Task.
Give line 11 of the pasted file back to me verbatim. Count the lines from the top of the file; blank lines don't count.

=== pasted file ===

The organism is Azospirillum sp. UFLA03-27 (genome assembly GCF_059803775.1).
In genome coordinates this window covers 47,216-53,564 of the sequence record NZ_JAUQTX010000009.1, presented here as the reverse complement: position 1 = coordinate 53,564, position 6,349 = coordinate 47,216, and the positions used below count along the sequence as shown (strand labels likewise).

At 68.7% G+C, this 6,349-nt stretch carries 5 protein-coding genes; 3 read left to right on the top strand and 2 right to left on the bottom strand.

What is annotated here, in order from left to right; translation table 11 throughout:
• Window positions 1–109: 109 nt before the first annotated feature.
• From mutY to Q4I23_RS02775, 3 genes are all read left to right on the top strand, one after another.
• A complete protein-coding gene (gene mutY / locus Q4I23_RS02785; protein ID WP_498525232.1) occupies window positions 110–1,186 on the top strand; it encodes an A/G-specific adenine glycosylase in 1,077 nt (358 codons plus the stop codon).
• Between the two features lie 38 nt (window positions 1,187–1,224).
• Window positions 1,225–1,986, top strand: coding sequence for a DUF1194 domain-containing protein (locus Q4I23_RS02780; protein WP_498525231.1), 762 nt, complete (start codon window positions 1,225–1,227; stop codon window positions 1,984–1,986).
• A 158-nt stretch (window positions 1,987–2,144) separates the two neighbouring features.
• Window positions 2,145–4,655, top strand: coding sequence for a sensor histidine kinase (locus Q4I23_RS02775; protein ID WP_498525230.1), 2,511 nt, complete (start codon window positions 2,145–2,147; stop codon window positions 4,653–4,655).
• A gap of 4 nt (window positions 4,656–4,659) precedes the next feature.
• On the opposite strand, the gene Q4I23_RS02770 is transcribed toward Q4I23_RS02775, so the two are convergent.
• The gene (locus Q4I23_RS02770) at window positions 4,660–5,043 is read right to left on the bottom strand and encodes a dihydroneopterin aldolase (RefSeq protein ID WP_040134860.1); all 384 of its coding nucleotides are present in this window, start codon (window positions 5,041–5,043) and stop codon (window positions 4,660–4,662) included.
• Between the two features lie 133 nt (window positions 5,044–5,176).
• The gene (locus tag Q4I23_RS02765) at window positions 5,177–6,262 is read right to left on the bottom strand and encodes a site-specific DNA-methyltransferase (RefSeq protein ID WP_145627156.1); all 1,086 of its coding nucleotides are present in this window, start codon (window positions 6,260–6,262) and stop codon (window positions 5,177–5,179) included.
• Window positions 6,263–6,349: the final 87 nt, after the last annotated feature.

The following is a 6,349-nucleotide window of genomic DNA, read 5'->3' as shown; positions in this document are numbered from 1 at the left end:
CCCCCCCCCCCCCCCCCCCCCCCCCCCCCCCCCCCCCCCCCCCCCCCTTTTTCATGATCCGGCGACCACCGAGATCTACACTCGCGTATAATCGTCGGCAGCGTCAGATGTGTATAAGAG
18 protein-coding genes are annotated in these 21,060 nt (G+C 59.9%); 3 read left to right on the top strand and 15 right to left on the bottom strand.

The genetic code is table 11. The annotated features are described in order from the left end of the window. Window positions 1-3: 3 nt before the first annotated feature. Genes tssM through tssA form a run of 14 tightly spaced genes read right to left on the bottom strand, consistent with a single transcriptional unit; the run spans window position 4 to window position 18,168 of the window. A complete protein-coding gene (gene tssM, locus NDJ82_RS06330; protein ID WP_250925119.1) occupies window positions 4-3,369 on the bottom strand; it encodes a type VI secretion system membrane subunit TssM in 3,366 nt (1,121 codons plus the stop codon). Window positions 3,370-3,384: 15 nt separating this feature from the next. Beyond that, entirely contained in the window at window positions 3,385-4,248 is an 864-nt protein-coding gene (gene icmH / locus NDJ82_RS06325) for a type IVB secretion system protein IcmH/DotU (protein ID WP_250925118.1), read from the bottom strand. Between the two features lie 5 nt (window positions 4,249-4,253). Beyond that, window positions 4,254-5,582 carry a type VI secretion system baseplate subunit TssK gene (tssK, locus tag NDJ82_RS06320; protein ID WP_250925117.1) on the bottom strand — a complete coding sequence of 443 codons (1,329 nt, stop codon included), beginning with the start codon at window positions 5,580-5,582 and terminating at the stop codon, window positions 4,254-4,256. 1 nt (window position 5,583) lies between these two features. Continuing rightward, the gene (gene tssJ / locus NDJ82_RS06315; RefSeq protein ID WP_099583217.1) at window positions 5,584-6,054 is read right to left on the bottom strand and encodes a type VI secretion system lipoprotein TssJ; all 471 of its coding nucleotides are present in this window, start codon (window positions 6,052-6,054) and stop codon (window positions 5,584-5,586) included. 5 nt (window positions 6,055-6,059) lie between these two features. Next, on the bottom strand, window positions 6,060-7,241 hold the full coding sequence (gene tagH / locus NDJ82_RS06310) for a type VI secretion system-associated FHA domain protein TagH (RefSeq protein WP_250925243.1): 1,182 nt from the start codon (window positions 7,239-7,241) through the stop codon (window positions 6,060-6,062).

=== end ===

• Window positions 2,145–4,655, top strand: coding sequence for a sensor histidine kinase (locus Q4I23_RS02775; protein ID WP_498525230.1), 2,511 nt, complete (start codon window positions 2,145–2,147; stop codon window positions 4,653–4,655).